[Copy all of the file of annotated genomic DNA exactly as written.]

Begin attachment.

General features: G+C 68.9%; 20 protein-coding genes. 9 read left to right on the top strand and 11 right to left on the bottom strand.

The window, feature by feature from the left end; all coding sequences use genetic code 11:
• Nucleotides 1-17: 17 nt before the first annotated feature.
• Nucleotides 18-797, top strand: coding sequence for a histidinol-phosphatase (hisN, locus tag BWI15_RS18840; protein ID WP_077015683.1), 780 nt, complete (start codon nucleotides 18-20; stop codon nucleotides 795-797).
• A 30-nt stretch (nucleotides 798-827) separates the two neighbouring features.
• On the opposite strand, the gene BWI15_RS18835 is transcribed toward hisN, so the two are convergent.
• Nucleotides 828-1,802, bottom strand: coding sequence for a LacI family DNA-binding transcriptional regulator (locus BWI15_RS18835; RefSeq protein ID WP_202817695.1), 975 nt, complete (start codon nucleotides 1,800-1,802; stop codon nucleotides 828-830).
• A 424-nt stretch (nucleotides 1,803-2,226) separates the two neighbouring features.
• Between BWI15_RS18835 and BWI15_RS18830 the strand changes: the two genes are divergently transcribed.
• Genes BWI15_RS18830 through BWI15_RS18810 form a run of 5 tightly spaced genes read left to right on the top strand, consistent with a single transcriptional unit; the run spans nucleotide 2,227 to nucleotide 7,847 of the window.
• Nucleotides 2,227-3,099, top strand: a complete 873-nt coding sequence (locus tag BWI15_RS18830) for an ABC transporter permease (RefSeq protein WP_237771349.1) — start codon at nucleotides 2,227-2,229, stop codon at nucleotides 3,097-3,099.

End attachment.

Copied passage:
General features: G+C 68.9%; 20 protein-coding genes. 9 read left to right on the top strand and 11 right to left on the bottom strand.

The window, feature by feature from the left end; all coding sequences use genetic code 11:
• Nucleotides 1-17: 17 nt before the first annotated feature.
• Nucleotides 18-797, top strand: coding sequence for a histidinol-phosphatase (hisN, locus tag BWI15_RS18840; protein ID WP_077015683.1), 780 nt, complete (start codon nucleotides 18-20; stop codon nucleotides 795-797).
• A 30-nt stretch (nucleotides 798-827) separates the two neighbouring features.
• On the opposite strand, the gene BWI15_RS18835 is transcribed toward hisN, so the two are convergent.
• Nucleotides 828-1,802, bottom strand: coding sequence for a LacI family DNA-binding transcriptional regulator (locus BWI15_RS18835; RefSeq protein ID WP_202817695.1), 975 nt, complete (start codon nucleotides 1,800-1,802; stop codon nucleotides 828-830).
• A 424-nt stretch (nucleotides 1,803-2,226) separates the two neighbouring features.
• Between BWI15_RS18835 and BWI15_RS18830 the strand changes: the two genes are divergently transcribed.
• Genes BWI15_RS18830 through BWI15_RS18810 form a run of 5 tightly spaced genes read left to right on the top strand, consistent with a single transcriptional unit; the run spans nucleotide 2,227 to nucleotide 7,847 of the window.
• Nucleotides 2,227-3,099, top strand: a complete 873-nt coding sequence (locus tag BWI15_RS18830) for an ABC transporter permease (RefSeq protein WP_237771349.1) — start codon at nucleotides 2,227-2,229, stop codon at nucleotides 3,097-3,099.